Neil sworn in as Dover councilman

 

DOVER— Fred A. Neil was all smiles as he was officially sworn in as a city councilman during Monday night’s special meeting.

The first-time candidate was elected to represent the Third District in last month’s election. The seat was left vacant in November when Sean Lynn resigned to take a seat in the General Assembly.

Fred A. Neil was officially sworn in as a city councilman during Monday night’s special meeting. (Delaware State News file photo

Fred A. Neil was officially sworn in as a city councilman during Monday night’s special meeting. (Delaware State News file photo

“I think my family saw something that was very important,” Mr. Neil said. “It shows what you can do if you’re determined to help people and willing to do so.

“To see their grandfather at 81 as a first-time politician and to achieve this level in a capital city is an important educational lesson for them. I know they’re very proud and I’m proud that they’re here with me.”

Council President David Bonar shared the same sentiment.

“This is a unique experience,” Mr. Bonar said. “We’re tickled to death and I can’t tell you how proud I am. You worked very hard for this community and for the people in the district. I can speak on a personal experience that he’s dedicated and tenacious individual to get the job done.”

The other newly elected officials will be sworn in on May 11. Scott Cole will represent the Third District after defeating Mr. Bonar in the election. Mr. Bonar served as council president since 2013. Council will vote on a new president May 11.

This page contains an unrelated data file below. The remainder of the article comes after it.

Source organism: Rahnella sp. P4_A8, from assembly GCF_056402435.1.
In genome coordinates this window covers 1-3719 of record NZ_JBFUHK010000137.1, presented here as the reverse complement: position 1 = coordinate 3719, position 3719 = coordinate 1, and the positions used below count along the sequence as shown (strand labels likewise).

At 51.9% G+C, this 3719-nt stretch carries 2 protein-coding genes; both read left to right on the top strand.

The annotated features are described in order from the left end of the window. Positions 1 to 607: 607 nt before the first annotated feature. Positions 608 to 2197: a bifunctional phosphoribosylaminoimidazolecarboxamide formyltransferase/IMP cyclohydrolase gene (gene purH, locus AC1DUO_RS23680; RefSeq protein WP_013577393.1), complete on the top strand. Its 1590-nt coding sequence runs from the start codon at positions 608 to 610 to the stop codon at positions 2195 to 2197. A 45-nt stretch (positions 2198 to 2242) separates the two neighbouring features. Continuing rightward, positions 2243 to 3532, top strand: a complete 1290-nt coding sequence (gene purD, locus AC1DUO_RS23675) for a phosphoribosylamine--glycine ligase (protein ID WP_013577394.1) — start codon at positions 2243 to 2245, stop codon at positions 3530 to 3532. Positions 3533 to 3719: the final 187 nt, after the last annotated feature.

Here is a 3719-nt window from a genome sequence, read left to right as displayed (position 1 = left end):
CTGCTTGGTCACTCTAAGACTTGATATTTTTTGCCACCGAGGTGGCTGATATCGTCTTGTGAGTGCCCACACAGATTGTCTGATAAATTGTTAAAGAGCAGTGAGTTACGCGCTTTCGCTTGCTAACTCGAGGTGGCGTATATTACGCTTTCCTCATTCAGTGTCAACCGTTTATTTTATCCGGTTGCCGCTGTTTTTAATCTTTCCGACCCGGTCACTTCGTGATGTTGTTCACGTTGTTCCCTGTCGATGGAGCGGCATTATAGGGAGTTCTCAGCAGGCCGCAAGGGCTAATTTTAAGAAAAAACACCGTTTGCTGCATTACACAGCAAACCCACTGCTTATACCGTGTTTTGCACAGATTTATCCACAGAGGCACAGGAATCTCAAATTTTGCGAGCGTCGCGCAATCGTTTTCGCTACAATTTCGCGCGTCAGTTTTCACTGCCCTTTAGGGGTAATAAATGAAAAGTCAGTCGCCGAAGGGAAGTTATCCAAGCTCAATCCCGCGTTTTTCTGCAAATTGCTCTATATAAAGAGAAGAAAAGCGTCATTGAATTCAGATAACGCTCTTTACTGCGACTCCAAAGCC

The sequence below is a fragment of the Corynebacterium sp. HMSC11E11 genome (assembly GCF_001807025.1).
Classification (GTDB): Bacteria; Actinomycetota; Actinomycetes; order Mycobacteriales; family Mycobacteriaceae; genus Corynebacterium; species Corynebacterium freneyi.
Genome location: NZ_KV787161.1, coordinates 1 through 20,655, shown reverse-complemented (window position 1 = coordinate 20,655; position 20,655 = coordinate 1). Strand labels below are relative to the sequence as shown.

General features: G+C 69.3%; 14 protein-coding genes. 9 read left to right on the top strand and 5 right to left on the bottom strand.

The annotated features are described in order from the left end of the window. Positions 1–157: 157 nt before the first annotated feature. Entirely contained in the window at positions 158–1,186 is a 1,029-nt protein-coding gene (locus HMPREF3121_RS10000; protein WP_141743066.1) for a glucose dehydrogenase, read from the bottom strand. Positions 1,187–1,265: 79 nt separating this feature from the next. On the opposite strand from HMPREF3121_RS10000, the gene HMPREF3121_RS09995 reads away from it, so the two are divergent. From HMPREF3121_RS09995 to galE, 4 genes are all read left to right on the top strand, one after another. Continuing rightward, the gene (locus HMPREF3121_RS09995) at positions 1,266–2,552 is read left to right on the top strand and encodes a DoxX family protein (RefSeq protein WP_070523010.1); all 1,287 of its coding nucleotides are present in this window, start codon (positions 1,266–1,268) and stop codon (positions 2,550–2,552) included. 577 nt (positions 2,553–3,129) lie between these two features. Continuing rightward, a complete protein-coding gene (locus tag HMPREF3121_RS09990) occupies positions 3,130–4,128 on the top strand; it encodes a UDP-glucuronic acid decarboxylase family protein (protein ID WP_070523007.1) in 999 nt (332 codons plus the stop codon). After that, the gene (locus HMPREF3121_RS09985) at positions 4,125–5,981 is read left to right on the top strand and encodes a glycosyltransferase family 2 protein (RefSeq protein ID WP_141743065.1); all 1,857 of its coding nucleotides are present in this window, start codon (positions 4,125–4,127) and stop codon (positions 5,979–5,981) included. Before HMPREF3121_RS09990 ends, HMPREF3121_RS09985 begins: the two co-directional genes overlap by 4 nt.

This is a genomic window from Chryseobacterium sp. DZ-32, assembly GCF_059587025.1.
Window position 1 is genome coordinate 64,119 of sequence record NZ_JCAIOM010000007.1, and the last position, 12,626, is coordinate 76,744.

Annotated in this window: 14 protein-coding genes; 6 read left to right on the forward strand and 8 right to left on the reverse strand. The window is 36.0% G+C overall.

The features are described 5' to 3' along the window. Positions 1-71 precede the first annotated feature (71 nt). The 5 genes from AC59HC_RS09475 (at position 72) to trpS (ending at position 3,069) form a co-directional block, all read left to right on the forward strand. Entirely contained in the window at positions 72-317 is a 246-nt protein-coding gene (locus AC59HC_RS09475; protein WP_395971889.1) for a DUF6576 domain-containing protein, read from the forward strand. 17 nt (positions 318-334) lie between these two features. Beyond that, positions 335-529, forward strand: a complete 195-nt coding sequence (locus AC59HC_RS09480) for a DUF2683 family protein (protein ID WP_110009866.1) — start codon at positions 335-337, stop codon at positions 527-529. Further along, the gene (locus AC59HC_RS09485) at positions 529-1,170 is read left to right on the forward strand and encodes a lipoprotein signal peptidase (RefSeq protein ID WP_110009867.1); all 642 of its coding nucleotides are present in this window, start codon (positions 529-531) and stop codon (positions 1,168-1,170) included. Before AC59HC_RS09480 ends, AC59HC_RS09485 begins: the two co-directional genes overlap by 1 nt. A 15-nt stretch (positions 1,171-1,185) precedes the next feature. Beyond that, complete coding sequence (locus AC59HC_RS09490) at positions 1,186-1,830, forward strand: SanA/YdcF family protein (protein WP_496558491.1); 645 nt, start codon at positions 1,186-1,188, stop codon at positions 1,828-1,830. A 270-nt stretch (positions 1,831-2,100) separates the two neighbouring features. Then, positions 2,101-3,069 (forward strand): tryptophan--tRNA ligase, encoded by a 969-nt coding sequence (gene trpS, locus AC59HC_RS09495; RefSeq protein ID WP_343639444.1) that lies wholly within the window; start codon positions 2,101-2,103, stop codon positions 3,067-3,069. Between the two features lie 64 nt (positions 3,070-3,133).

Both Councilmen Timothy Slavin and David Anderson announced their candidacy for the position during the meeting.

“I see the role as council president as a simple one,” Mr. Slavin said. “The council president serves as the vice chair to assist the mayor, set the agendas for the meetings and to help obtain a consensus of fellow council members. The council president is one co-equal voice of the nine members on council.”

Mr. Anderson hopes to reconnect with citizens.

“I think the challenges we face are based on communication with the citizens,” Mr. Anderson said. “At one point we used to have more communication with them, but we cut out some of those methods. We used have surveys for the citizens to get input from them.”

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